Outside the laboratory, however, researchers have reached conflicting conclusions regarding ethnic or racial differences in pain intensity and pain severity. In a study of 712 chronic pain patients presented at the 2004 meeting of the APS, researchers from the Haley Veteran's Affairs Medical Center in Tampa, FL, reported that pain intensity ratings in Hispanic and African American patients were significantly higher than in Caucasian patients, although ratings for the two ethnic minority groups did not differ significantly from each other.5 And researchers from the University of Chicago found that 57 black patients with chronic pain had higher levels of pain severity than 207 Caucasian patients.6 However, separate studies from Arizona State University7 and Johns Hopkins University8 found no such ethnic discrepancies. The ASU researchers found no significant difference in pain severity between 214 non-Hispanic African American patients and 214 non-Hispanic Caucasian patients with chronic pain. And the Johns Hopkins investigators found that neither pain severity nor pain intensity differed significantly between groups of African American, Hispanic, and Caucasian patients with chronic pain.


Research has been similarly inconsistent in its ability to conclusively link race or ethnicity to the risk of depression, anxiety, or other neuropsychological co-morbidities, with some studies demonstrating significant independent associations and others finding that racial and ethnic variables are inextricably linked to socioeconomic ones.

Investigators from the Houston Veterans Affairs Medical Center found significantly higher levels of depression in 128 non-Hispanic black patients with chronic pain than 354 non-Hispanic white patients, even after controlling for pain severity.9 But the aforementioned Johns Hopkins study8, which closely matched subjects for such confounding variables as education, work status, and pain duration, found no significant differences between African Americans, Hispanics and Caucasians in terms of depression scale scores. Researchers from Florida State University did not find that depression was independently associated with ethnicity, but did find that ethnic differences in pain report were exacerbated by depression, such that the difference in pain report between Hispanic and Caucasian patients with depression was greater than the difference between Hispanic and Caucasian patients who were not depressed.10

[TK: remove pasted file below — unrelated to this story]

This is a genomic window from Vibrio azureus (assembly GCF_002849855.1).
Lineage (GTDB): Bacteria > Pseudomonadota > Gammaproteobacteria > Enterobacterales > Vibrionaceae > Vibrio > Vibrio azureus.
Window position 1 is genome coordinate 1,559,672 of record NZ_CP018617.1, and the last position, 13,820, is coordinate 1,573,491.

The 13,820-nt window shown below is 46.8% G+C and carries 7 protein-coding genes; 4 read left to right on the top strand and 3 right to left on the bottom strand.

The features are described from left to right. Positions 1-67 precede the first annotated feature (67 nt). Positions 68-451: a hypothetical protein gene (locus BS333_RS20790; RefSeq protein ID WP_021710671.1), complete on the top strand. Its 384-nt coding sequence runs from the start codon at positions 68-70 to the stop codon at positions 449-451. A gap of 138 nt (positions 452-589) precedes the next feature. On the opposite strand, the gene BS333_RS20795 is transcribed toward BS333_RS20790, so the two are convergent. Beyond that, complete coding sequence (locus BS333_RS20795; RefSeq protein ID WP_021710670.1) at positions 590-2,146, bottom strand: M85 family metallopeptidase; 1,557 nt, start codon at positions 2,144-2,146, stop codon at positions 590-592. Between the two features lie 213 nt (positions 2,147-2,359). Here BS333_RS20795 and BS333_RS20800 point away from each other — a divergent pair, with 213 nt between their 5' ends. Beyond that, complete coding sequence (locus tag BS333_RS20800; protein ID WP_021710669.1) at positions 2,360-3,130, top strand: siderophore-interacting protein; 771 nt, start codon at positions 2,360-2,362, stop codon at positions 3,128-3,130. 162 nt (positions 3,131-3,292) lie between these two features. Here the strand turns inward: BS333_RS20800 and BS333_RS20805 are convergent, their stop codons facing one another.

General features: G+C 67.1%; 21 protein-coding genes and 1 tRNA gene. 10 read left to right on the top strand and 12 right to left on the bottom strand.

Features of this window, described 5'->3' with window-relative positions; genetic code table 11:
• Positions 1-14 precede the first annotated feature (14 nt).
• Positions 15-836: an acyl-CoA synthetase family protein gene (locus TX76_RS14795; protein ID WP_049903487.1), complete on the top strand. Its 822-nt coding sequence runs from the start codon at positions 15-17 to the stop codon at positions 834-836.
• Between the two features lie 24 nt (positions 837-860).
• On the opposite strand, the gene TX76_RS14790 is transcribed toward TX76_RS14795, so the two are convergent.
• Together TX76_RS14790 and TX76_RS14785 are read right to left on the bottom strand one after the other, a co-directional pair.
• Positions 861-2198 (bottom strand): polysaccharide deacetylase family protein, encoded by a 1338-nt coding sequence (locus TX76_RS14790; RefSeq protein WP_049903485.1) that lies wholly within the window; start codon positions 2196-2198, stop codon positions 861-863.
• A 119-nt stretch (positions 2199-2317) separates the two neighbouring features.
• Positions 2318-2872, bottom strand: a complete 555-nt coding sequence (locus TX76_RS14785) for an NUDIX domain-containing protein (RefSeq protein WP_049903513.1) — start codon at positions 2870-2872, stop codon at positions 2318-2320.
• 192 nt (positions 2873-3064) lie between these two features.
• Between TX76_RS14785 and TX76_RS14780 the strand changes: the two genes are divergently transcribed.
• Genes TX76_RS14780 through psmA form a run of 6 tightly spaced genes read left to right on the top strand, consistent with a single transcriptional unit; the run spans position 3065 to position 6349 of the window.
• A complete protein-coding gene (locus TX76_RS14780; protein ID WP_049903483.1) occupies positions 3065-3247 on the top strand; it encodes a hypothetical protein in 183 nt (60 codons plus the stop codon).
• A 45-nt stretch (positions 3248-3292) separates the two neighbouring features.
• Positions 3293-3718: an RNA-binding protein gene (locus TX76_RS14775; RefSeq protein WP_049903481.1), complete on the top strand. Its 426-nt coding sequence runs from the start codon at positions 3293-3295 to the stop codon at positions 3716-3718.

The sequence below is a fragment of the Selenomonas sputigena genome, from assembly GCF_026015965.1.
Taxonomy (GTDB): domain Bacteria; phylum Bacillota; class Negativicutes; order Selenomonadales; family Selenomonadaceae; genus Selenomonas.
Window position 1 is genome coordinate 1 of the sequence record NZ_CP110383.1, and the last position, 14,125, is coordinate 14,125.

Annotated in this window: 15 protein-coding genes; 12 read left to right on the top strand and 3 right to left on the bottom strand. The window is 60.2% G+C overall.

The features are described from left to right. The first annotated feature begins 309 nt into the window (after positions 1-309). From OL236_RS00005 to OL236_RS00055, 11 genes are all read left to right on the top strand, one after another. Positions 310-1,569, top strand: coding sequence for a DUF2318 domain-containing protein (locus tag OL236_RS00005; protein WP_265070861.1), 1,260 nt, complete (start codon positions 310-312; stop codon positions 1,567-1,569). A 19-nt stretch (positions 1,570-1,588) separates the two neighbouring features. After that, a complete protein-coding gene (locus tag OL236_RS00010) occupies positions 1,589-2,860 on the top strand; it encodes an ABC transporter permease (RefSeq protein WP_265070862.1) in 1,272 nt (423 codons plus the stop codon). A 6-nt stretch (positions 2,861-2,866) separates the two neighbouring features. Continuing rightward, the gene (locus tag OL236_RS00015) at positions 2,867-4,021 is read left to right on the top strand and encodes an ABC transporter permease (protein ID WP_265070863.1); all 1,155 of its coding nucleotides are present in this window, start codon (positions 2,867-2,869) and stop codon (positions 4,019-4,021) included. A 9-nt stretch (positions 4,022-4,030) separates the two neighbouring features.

Carmen R. Green, MD, an associate professor of anesthesiology and a pain medicine physician at the University of Michigan, has seen such apparent contradictions within her own research. In a 2003 study presented at the APS meeting, Green and colleagues found that African American women with chronic pain not only had lower levels of pain but also were more likely than Caucasian women to experience depression or post traumatic stress disorder.11 And in a 5750-patient study presented at the following year's APS meeting, they found that African Americans with chronic pain had significantly more difficulty falling asleep and reported worse overall sleep quality than their Caucasian counterparts.12

But in three studies presented in May at this year's APS meeting, Green and colleagues found that increased risk of depression in black men with chronic pain was due in large part to socioeconomic disadvantage.13-15 Looking specifically at patients aged 50 and older, they found that although race was not associated with mood disorders, race was associated with lower socioeconomic status, which in turn was associated with a higher risk of mood disorders.14 And in a 2834-patient study, the relationship between race and emotional disorders was mediated by neighborhood advantage (percentage of residents with a college degree, percentage of annual household incomes above $100,000, and percentage of owner-occupied households) while race was found to be significantly associated with psychotic disorders independent of neighborhood disadvantage (percentage of unemployment, percentage of residents without a high school education, and percentage of annual household incomes below $5,000).15